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11 August 2016 @ 09:58 pm
The end of the life cycle of a book: the returns  
Last weekend, we had a big sale at the store. Everything in stock was 20% off, with select items discounted up to 50% off. It led to a productive weekend, sales-wise. While I don't think the store was that much busier than usual, the transactions were much larger than usual as people stocked up on books. The extra cash from the weekend will be handy in meeting our payroll and our bills.

Post-sale, the next phase of managing our inventory is returning books that don't sell. Some stores rarely send books back to the publisher, preferring to discount them and clear shelves that way. Others run a tight ship and return any book that hasn't sold in three months. We fall somewhere in the middle.

This week, I'm pulling any title that hasn't sold since March. If no one has been interested in five months, there's probably a reason. I don't mean to imply that something is wrong with the books, because that's not always true. Sometimes a title just isn't right at our store at this time, or it just isn't a hit with our demographic. For example, I found some Valentine's Day themed books in a dusty corner of the store. They're great, but it's the wrong season and we're unlikely to find a buyer. So they went straight to the return pile. Adult graphic novels also don't do very well, which I attribute to the fact that we have a thriving and wonderful comic book store less than a mile away. So I ended up pulling a lot of those, too. They're great comics - many of them are ones I own and enjoy - but for whatever reason, we have trouble selling them.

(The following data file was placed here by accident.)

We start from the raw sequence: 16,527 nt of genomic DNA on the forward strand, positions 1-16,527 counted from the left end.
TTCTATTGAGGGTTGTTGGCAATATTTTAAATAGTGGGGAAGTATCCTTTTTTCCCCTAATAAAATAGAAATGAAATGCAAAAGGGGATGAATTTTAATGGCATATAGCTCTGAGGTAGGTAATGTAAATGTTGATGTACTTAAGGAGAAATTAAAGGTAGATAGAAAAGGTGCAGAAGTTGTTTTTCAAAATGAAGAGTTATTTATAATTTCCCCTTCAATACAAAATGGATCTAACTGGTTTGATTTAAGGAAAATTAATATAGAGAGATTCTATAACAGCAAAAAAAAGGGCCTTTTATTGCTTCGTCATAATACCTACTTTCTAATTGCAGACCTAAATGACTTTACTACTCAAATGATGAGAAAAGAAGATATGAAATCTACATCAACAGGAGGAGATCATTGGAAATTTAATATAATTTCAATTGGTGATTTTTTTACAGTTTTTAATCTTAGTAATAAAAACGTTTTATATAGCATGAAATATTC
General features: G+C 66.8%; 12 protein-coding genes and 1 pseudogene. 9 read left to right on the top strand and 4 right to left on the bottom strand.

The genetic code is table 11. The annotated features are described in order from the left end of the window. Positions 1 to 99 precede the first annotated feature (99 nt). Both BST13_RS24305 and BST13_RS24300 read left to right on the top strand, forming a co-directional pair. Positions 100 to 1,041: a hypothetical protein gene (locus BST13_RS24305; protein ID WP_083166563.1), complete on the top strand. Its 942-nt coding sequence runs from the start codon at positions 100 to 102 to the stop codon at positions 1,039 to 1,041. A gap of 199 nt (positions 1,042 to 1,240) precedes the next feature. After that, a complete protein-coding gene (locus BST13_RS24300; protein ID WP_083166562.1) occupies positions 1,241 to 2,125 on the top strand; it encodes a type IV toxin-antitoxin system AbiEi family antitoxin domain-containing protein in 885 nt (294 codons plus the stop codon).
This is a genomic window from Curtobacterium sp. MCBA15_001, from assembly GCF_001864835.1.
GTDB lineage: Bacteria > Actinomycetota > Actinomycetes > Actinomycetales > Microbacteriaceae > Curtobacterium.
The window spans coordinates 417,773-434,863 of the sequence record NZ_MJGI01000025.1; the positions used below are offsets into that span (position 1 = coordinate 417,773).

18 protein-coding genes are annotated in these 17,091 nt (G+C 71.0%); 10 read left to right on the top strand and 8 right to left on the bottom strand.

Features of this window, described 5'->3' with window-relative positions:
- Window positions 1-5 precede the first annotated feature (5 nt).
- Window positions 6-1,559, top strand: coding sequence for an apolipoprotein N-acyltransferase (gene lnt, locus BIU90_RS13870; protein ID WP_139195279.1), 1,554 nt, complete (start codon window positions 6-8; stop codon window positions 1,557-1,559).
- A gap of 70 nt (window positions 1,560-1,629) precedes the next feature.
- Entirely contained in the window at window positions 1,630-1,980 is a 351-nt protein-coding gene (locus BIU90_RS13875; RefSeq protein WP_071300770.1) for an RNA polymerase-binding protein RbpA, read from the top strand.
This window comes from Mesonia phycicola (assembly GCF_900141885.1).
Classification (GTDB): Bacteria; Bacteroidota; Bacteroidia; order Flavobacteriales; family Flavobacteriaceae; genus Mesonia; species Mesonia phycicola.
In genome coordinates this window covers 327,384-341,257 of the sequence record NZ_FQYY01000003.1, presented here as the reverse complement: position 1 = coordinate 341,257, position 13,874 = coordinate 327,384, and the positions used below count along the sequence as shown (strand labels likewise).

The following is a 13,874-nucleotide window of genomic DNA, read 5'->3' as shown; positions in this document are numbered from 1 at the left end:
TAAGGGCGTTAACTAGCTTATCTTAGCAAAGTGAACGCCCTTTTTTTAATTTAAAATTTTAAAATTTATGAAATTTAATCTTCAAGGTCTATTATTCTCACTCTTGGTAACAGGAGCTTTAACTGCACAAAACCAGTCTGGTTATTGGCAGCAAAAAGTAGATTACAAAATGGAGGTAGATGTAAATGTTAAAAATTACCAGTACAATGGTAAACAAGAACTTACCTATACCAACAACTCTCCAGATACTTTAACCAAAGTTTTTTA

It's hard not to get sentimental for favorite books. When I pulled a Christopher Moore title for returns, I was so bummed because he's one of my favorite authors. I don't know why we don't sell him! My boss has trouble with this, too. When I was processing returns last week, there were several books she pulled out of the pile because they are classics. In fact, she calls them "wallpaper", titles that are integral to the character of the store and thus should always be in stock.

I've been at the store for about ten months. I have to admit, I have a few wallpaper titles too. So far, they've been selling well enough that there's no need to worry about taking them out of inventory, but when that day eventually comes I wonder if I'll be standing there, grabbing them out of the return pile and putting them back on the shelves.
 
 
 

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